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‘Scrappy’ Small Business Owner Says $400 Break From Kansas City Is ‘A Ray of Sunshine’

An Zebley, the owner of YUM Bakery, talks about the proposal headed to the Kansas City commissioners that would reduce, defer or even waive some permit fees for small business owners during a press conference outside her bakery Wednesday with Mayor Quinton Lucas.
Carlos Moreno/KCUR 89.3
An Zebley, the owner of YUM Bakery, talks during a press conference outside her bakery Wednesday with Mayor Quinton Lucas.

Kansas City Mayor Quinton Lucas announced a plan Wednesday to reduce or waive certain fees for the Kansas City service industry and small, locally-owned businesses.

Like many small business owners, it’s been a tough year for An Zebler, the sole employee of YUM, a boutique bakery in mid-town Kansas City.

In addition to trying to stay afloat amid the pandemic, Zebler is a COVID-19 long hauler, battling the long-term effects of the virus.

So while a $400 permit fee to the city might not seem expensive to the average business person, she told Mayor Quinton Lucas that it would be a big help to her if she didn’t have to pay it.

Lucas took her up on the idea and on Wednesday announced that he is seeking ways to ways to reduce, defer or even waive certain fees for small businesses affected by the fiscal crisis brought on by the pandemic.

“It is just me,” Zebley told a group of reporters standing outside YUM, where Lucas held one of her fresh-baked loaves of bread.

“So this really is kind of a ray of sunshine,” she said of the plan. “It doesn’t sound like very much. But it is a lot right now. And just the simple fact of being told ‘Hey, we want to help you,’ means a lot, too.”

Lucas’ resolution will be put in motion after the Thanksgiving holiday and would be fully implemented in 2021. But he suggested an urgency to the proposal: “If ever there was a time that we should look to have those efficiencies, it’s now and that’s why we’re launching this work.”

Zebler reached out to Lucas earlier this month following his Tweet seeking ideas to support local businesses. She suggested finding a way the city could help cut the costs of doing business in Kansas City.

Zebley said she has been struggling, like many small businesses, with the strains of the pandemic including getting sick herself and battling with the long-term effects of the virus. Cutting or reducing some of the fees associated with doing business would help out and possibly save businesses like hers, she said.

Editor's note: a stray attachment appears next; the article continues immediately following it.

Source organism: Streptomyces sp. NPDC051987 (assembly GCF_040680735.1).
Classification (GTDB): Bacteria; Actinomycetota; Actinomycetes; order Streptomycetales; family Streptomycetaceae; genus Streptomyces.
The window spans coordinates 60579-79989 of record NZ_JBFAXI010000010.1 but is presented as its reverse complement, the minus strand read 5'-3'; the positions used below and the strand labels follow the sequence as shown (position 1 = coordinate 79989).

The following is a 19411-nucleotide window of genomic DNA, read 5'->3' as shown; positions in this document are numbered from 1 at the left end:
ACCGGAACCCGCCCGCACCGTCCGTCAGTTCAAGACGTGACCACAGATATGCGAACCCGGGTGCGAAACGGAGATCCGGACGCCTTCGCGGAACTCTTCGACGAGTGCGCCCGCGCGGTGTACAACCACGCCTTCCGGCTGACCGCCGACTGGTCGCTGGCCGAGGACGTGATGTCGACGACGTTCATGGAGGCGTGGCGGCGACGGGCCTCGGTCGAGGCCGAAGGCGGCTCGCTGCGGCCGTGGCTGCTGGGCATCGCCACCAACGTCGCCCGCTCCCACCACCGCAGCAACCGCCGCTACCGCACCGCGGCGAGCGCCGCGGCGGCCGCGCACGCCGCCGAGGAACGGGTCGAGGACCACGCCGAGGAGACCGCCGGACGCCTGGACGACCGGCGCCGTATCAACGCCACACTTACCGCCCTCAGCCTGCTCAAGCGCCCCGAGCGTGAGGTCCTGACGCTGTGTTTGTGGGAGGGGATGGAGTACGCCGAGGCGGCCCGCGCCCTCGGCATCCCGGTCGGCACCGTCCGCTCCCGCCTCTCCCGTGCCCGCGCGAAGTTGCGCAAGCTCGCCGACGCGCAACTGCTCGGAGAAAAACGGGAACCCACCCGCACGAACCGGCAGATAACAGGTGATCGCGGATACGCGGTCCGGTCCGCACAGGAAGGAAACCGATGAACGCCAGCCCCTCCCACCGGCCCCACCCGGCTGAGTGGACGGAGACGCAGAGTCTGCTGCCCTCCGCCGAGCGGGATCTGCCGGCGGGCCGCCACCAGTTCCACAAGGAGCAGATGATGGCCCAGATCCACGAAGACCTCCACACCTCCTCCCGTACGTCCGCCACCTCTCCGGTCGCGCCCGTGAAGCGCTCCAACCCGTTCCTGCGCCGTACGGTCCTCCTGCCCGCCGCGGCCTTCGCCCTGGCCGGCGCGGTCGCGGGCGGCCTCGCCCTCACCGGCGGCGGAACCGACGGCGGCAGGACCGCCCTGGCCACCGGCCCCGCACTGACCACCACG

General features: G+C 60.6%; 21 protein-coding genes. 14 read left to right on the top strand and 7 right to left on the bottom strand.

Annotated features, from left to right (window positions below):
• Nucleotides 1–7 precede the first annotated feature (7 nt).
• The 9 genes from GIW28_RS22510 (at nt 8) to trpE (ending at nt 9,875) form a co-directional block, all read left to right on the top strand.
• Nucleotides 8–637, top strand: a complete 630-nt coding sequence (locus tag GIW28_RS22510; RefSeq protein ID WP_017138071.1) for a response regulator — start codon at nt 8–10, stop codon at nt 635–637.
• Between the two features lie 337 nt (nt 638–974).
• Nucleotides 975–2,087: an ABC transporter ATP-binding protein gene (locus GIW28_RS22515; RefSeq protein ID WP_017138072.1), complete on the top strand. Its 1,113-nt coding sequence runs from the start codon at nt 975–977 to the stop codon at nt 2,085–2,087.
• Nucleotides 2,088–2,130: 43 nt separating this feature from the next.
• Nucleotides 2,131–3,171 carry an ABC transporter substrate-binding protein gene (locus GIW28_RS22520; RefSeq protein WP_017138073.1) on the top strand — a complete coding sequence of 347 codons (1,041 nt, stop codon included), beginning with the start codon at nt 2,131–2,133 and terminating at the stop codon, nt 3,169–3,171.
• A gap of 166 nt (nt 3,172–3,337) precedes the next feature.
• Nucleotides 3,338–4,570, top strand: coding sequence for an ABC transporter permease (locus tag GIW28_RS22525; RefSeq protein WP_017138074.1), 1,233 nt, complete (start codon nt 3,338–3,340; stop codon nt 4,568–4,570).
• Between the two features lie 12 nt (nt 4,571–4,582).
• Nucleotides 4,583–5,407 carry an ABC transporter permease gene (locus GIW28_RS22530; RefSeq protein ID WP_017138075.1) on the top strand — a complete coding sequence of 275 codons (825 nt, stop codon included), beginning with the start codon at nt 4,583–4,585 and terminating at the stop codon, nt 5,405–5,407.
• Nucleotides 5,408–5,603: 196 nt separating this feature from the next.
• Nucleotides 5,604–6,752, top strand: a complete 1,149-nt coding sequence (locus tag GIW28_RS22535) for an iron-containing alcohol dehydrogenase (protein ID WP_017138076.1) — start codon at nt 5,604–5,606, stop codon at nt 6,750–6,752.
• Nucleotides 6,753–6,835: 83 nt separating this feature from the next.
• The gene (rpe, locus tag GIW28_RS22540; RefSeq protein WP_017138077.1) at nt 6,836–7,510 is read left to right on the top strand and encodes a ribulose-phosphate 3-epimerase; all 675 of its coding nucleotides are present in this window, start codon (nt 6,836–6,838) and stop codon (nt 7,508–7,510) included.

“This waving the permit fee will really help,” she said, comparing the $400 fee to the cost of her electric bill, and making it one less bill to pay.

The proposal directs the city manager to review all licensing fees for the Kansas City service industry and small, locally-owned business. The goal is to identify for deferral, reduction, or waiver for establishments that remain in full compliance with Kansas City’s emergency COVID-19 order.

Bill Teel, executive director of the Greater Kansas City Restaurant Association, said any relief that can be provided to Kansas City restaurants is welcomed.

“Many are small businesses, independent operations, family businesses and don’t have the large capitalization that a lot of the chain restaurants have,” Teel said. “So, anything that can be done to kind of help them get through this storm to get them to next year and survive is important.”

Zebley said she’s grateful for this break from the city, but she also knows that her survival can be chalked up to something else.

"The main reason I'm still open is because I'm scrappy," she said. "Customers come in and ask how things are going. (She tells them) I'm upright and my sign is turned open so we're going to take the win."

As KCUR’s general assignment reporter and visual journalist, I bring our audience inside the daily stories that matter most to the people of the Kansas City metro, showing how and why events affect residents. Through my photography, I seek to ensure our diverse community sees itself represented in our coverage. Email me at carlos@kcur.org.
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